Looking across Miller Street, I could see the water was above the guttering and I saw a man on his roof reach down and catch a chair. He put it further up on his roof and sat on it. Half his luck I thought.
When night closed in, it was so eerie and frightening and so dark and noisy. Somebody on the bank had a big light and every now and then it would be flashed around. Sounds funny but it was a very welcome sight. I knew someone was checking on me.
Leo was a good swimmer, luckily, and he got out about where Bob McKewan lives now. About ¾ mile, and I think Calude Donovan pulled him out eventually.
Next morning, about 7 am, Bill Stevens (our police constable) came along on his creamy horse and said to jump on behind him. The water had gone down by half, but was still running very swiftly. Bill said his horse was very tired, so as we reached the deep water, Bill got off and swam alongside. He had been rescuing people during the night.
As we slowly came to the corner of Morris and Wrigley Streets where the two currents were meeting, it seemed very strong and wild and the poor horse just gave up. He reared over backwards and luckily I still managed to cling to the saddle and we came up and washed against a big corner post. I clung to the post and the horse washed up against Hickmott's house, with Bill trying to hold the horses nose above water.
The Walker boys (Bob and Charlie) came in to me with a big rope tied to a kurragong for a bit of support and we gradually worked our way out. We got into the still water eventually and it was still a long way before I got my feet down. I didn't let on, but I was exhausted. I will never forget it.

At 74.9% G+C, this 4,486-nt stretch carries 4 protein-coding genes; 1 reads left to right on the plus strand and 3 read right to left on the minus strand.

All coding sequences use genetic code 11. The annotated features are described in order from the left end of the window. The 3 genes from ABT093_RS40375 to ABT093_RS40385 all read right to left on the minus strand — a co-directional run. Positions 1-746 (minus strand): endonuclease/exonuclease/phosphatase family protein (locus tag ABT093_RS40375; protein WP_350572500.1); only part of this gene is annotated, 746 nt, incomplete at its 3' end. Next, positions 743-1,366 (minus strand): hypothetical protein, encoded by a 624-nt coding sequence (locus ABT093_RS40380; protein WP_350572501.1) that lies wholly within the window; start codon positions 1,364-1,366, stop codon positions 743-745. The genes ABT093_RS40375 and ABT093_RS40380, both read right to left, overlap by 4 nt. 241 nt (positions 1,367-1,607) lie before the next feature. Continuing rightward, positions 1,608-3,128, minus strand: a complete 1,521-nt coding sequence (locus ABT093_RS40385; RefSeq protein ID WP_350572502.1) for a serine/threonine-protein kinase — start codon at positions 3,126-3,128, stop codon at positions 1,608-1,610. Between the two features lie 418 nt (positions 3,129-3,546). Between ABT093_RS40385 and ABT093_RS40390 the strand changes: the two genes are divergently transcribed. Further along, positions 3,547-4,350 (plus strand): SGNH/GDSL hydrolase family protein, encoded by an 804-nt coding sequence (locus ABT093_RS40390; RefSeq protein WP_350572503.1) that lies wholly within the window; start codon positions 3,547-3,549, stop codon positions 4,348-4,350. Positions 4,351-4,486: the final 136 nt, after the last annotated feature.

The Salvo's were a marvellous help, as usual, and supplied clothes and other needs to people. We couldn't get back to the house for a couple of days. What a mess! The beds had been washed over, and the cupboards too, and there was mud over everything.
An awful mess for the town - 300 toilets lost, but fortunately (or, unfortunately)only two lives. One man got up his windmill and it was washed over, drowning him. Another man got up in the grandstand at the racecourse, but had to go back for his dog. Just then the 'big rise' came, and he was drowned.
On the funny side, the Council dug a large hole at the end of Eiraben Street to bury damaged goods and other rubbish. There was bottles of drink and tins of food without lables, so the kids went down with their billy carts and loaded them up.
Then they had a parties with just a tin opener and a spoon. No names were visible, so many tins were opened before the right ones. The dogs sat around too and they had feasts of camp pie and bully beef. The kids picked on preserved fruit and cream and all soughts of soft drinks. Eventually of course the bulldozer came and filled it in.
The race course had great gullies torn through it, and it took nearly 2 years to get it in racing order again.
Our horses got out of the paddock where the kids had put them and we were finding horses from here to Collie. At least they had enjoyed the flood.